The study of Russian offers to the beginner difficulties in many respects comparable to those which make the classical languages so difficult of access numerous and complicated inflections for nouns and pronouns; a verbal system of rare flexibility; a syntax simple in its principles, but very different from the syntax of the modern languages of western Europe; a freedom of construction which is in striking contrast to the frigid framework of the pnglish, French, orG erman sentence; and a vocabulary of incomparable richness. To help him surmount these many difficulties, the student finds at his disposal grammatical summaries, collections of texts, and dictionaries. But much time will be lost before he has acquired enough grammatical knowledge to master texts which have no commentary to explain them, and his patience will suffer by this study of theoretical grammar, which keeps him at a distance from the language itself. Moreover, if there is a truth on which linguists have come to agree, it is this, that it is not by the grammar that a language is learned. However complicated and delicate be its mechanism, a language is learned by reading only, provided always each difficulty, as it arises, receives an immediate explanation. This book has no other ambition than to put such practice, from the first day on, within the stude nts reach. The student beginning the study of this Reader is expected only to possess a minimum knowledge of Russian grammar the alphabet; some elements of pronunciation learned, if possible, from a native teacher; a fair notion of the declensions; a general view of the conjugations; some idea of the phenomenon called aspect of verbs, and, in particular, of the opposition of the two aspects termed respectively perfective and imperfective.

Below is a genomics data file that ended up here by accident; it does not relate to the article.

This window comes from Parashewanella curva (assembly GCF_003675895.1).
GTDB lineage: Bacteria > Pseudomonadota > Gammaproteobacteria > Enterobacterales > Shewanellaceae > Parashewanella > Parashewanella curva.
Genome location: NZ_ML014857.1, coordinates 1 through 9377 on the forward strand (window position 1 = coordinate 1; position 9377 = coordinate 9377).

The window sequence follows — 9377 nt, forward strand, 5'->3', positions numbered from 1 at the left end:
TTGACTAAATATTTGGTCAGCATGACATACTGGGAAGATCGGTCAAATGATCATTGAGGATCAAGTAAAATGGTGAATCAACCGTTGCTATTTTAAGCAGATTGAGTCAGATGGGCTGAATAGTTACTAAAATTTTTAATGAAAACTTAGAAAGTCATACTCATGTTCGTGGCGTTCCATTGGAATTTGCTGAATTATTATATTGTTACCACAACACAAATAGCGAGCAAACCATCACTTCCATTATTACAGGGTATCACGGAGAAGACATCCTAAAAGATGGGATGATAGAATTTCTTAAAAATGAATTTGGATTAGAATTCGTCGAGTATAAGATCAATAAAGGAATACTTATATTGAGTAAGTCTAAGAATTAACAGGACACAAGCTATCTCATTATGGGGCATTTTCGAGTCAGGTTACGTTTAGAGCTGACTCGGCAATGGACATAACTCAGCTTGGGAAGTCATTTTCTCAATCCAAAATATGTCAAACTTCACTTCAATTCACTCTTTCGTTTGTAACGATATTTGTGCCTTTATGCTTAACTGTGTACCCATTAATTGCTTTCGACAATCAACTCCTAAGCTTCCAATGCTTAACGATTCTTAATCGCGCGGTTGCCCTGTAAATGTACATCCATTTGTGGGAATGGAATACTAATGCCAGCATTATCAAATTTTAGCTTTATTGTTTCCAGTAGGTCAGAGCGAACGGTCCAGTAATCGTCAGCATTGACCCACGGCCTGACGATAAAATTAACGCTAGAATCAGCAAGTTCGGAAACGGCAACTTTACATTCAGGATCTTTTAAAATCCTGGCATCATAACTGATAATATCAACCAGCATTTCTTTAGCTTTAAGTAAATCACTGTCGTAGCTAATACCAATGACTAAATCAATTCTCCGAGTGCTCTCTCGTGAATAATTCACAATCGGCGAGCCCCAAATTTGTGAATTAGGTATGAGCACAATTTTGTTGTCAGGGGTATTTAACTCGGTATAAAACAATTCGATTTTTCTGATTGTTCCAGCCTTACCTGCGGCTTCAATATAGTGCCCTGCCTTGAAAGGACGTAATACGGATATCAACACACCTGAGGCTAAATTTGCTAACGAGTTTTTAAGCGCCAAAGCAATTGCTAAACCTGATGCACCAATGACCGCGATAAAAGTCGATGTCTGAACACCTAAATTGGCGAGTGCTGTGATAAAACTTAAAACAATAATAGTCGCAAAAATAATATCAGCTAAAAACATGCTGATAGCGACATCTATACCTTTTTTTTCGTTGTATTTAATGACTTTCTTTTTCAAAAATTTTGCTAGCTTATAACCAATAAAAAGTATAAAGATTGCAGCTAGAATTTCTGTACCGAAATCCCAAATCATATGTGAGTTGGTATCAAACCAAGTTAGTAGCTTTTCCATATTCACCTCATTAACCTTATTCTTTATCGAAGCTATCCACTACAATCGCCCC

(Typographical errors above are due to OCR software and don't occur in the book.)
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